Inflammation is a normal, much needed part of the body’s healing process in response to cellular injury. However, chronic inflammation can cause or advance many chronic diseases, such as cardiovascular disease, metabolic syndrome, cancer, autoimmune diseases, and neurological diseases.
Previous posts by GrassrootsHealth have specifically covered vitamin D in relation to inflammation and mental health, and omega-3s in relation to inflammation and heart health, among others. Today’s post will focus on general dietary characteristics that have been shown to decrease inflammation and lower levels of inflammatory markers, specifically high-sensitivity C-reactive protein (hsCRP).
How Can Diet Affect Inflammation?
Several different nutrients and compounds, such as polyphenols, omega-3 fatty acids, and antioxidant vitamins, have been shown to have anti-inflammatory effects, while others, such as some saturated fats, trans-fatty acids, and sugars, have pro-inflammatory effects. For example, antioxidants from fruits and vegetables inhibit inflammation-causing free radicals, and both antioxidants and omega-3 fatty acids inhibit the production of cytokines, which also contribute to inflammation.
What Does an Anti-Inflammatory Diet Look Like?
An anti-inflammatory diet may include foods that
- are low in refined carbohydrates (such as sugar, white bread, white rice, etc.)
- are high in soluble fiber (such as whole grains, fruits, vegetables, legumes, etc.)
- are high in mono-unsaturated fatty acids (such as nuts, avocado, olive oil, etc.)
- have a higher omega-3 to omega-6 ratio (such as fatty fish, flax seeds, spinach, etc.)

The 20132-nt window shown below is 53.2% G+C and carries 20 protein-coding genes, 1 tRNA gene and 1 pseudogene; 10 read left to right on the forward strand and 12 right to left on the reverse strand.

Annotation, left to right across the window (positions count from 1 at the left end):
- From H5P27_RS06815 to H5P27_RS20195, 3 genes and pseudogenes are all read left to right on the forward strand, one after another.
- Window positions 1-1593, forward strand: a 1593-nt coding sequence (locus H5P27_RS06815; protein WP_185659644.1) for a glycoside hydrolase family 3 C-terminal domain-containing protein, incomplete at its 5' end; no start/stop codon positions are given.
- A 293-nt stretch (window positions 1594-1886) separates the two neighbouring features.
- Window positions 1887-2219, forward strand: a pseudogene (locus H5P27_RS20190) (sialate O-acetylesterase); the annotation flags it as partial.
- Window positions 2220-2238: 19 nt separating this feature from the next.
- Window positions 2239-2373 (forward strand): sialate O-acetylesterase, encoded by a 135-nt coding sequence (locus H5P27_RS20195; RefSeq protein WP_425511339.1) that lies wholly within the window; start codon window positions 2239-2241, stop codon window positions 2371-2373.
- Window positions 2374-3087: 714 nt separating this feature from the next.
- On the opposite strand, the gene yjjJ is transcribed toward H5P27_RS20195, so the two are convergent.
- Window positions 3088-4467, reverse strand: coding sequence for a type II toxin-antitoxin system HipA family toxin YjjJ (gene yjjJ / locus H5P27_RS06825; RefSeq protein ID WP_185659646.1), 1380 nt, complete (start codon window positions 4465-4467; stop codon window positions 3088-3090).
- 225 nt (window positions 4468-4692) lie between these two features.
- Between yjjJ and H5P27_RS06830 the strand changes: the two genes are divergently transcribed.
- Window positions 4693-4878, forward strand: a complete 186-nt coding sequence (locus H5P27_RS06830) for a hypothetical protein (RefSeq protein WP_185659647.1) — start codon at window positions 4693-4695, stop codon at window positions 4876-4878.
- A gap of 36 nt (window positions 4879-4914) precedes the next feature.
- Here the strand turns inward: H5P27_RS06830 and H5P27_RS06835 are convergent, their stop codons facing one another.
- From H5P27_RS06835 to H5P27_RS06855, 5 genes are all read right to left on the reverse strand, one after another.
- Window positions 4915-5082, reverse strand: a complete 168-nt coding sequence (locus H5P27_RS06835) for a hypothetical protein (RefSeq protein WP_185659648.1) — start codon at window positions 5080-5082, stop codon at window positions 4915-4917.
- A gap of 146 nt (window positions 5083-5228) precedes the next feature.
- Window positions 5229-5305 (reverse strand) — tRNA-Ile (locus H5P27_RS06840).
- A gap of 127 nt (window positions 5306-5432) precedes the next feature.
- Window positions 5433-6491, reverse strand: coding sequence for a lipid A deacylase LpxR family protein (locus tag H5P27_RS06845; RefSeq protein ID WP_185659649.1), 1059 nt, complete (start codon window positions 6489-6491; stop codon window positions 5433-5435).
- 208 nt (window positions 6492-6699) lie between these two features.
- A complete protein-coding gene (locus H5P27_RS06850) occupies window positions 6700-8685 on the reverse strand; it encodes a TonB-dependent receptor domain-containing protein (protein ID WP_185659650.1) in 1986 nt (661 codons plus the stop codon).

- are high in polyphenols (such as dark berries, cherries, grapes, dark chocolate, etc.)
Mediterranean Diet Shown to Reduce hsCRP
There is much research showing the correlation between diet and inflammation, such as that done by Casas et al. on the Mediterranean diet (MedDiet). This particular study demonstrated the effects of diet on inflammation among 165 participants who had a high risk of cardiovascular disease. The participants were randomly split into three groups and had to follow a specific diet for 5 years: one group was put on a MedDiet supplemented with olive oil, another on a MedDiet with nuts (walnuts, almonds, and hazelnuts), and one on a low fat diet.
The MedDiet diet generally consists of:
- high intake of fruits, vegetables, whole grains, nuts and legumes, with olive oil as the main source of fat
- moderate intake of fish, poultry and alcohol (particularly red wine, with meals)
- low intake of red and processed meats
What were the results of the study?
As you can see in the chart below, both groups on the MedDiet experienced decreased inflammation (as measured by hsCRP), while the low fat diet group did not.
In conclusion, this study demonstrated long-term, anti-inflammatory effect of the MedDiet, specifically among participants at high risk of cardiovascular disease.
What can you do with this information?
Do you know your levels of inflammation? Get a glimpse of the amount of inflammation in your body with the Inflammation Panel, offered by GrassrootsHealth. Measuring hsCRP and HbA1c along with vitamin D and omega-3s can provide a clue about how much inflammation exists in the body and whether additional changes should be made to decrease inflammation, with supplementation, dietary changes, or both. Log on to the shop (click the link below) to get your tests and see for yourself if your levels can be improved.
Make sure you track your results before and after, about every 6 months!
How can I track my diet and food intake?
To help you track your food intake, supplement use, and inflammation levels, GrassrootsHealth has created an online tracking system called myData-myAnswers. For each specific food and supplement, you can track what days you take it, how much, and many other details. You can also track your hsCRP levels over time. Check it out today!